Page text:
Sharing the Love of Languages

Celebrating Errors!

Not so long ago my husband, two children and I moved into our new home. With the hustle bustle of our daily life, there are still many unopened boxes in the basement.

Last night my five-year-old, Soleil, realized that she hadn’t seen her Care Bears since the move. Her Aunt gave her the Care Bears, and they are very special to her. Honestly, I’m surprised she hadn’t mentioned them before. Soleil does speak a little French without prompting, but it’s usually one word at a time, or very short expressions of courtesy or routine. When she does produce a complete sentence, it’s usually through singing or reciting part of a song or book. Sometimes she pulls phrases from our favorite interactive websites on http://www.sunnyearthacademy.org. Well, last night, after looking for the bears, she couldn’t find them and said: “Je ne sais pas où c’est!” (I don’t know where it is!)

Technically speaking, there’s an error in that phrase, since there is more than one bear. Remembering that affective filter, I did not correct her. I was so pleased with this unsolicited French phrase that I don’t remember hearing from her before. Perhaps this song has something to do with it?

So anyways, instead of correcting her directly, I replied: “Tu ne sais pas où ils sont? C’est vraiment dommage! On va les chercher demain, d’accord?” (You don’t know where they are? That’s really too bad! We’ll look for them tomorrow, alright?)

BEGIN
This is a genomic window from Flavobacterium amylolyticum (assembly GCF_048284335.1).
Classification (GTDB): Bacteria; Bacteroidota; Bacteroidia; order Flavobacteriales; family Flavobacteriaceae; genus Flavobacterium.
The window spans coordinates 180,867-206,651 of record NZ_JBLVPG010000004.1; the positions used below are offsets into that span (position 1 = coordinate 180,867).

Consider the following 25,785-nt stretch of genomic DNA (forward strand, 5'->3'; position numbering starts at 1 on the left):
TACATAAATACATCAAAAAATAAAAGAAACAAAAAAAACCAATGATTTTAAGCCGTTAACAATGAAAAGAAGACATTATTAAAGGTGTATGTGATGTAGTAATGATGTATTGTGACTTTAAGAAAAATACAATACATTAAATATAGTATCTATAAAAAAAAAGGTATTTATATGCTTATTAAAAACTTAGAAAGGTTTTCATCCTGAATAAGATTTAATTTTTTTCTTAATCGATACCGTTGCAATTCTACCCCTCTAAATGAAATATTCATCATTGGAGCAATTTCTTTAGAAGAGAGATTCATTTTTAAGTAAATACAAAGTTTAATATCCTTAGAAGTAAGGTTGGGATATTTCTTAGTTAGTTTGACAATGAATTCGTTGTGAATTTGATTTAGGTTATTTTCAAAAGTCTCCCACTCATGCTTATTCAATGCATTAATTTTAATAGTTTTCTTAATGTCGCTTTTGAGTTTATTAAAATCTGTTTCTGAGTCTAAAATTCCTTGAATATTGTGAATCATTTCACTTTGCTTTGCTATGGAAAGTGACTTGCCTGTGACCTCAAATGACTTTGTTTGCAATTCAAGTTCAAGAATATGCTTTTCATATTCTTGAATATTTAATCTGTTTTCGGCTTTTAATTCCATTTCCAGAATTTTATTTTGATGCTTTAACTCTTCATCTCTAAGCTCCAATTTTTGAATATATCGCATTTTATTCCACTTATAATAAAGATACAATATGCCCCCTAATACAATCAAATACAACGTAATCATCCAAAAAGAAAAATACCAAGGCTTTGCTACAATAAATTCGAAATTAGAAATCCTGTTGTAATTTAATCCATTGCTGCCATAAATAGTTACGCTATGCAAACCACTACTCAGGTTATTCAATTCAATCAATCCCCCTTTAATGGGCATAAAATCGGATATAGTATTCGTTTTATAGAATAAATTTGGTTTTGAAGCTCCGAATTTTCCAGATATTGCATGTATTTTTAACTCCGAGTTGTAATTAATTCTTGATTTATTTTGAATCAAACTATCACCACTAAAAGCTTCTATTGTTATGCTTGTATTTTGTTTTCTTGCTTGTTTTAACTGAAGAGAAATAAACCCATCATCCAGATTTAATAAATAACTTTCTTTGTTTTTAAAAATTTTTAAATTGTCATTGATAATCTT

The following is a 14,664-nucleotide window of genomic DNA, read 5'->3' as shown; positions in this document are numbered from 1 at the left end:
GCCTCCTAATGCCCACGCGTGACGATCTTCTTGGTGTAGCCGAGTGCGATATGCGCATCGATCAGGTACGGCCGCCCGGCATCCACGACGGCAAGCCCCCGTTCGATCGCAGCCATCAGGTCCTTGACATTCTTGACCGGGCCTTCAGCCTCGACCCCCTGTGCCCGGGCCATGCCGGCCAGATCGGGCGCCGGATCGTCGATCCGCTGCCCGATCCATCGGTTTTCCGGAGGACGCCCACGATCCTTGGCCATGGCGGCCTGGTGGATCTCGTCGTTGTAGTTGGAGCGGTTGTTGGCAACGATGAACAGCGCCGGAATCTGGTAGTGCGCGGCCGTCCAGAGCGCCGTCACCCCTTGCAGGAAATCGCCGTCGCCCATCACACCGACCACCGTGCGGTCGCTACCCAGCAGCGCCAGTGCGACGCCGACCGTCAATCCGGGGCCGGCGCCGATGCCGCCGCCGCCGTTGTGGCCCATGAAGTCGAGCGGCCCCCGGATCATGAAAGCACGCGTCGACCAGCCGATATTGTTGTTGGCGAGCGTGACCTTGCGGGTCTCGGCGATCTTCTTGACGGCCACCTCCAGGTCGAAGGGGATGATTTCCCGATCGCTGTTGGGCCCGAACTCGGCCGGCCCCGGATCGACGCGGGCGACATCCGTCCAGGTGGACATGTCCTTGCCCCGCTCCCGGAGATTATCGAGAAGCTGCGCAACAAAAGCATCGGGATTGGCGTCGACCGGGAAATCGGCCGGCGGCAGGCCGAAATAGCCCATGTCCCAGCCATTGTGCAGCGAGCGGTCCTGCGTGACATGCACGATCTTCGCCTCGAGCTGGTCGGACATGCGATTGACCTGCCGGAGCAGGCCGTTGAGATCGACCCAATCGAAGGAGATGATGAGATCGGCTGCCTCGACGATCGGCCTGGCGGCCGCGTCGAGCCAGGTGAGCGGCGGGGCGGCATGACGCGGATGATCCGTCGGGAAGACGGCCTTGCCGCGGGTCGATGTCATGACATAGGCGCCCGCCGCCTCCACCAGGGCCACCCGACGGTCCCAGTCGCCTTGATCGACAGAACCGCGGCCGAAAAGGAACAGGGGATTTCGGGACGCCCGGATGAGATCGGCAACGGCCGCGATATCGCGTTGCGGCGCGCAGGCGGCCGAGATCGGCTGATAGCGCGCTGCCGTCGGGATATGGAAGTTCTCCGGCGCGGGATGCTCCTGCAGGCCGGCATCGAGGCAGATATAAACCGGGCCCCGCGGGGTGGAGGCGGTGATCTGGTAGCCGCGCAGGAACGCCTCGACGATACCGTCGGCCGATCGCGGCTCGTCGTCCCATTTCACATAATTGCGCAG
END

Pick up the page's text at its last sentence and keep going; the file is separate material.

Today we searched high and low and had given up hope by nap time. Soleil and I were working on a French project together on her bed when her daddy came in with a big red suitcase….filled with Care Bears and other lost treasures!

photo (22)

Once again, she came out with a French phrase…only this time it was “Je sais où c’est!” (I know where it is!) Yes, she made the same error again, but ça m’est égal!!! I just don’t care! We’ll take the errors! 🙂

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Comments on: "Celebrating Errors!" (4)

  1. It’s exciting when children attempt to speak another language without fear. I do think it’s important to celebrate the errors. It helps them build confidence and keep trying.

  2. We need to remember that children who are native speakers also make many errors as they learn…so this is totally normal and age-appropriate. 🙂 congratulations on your success!

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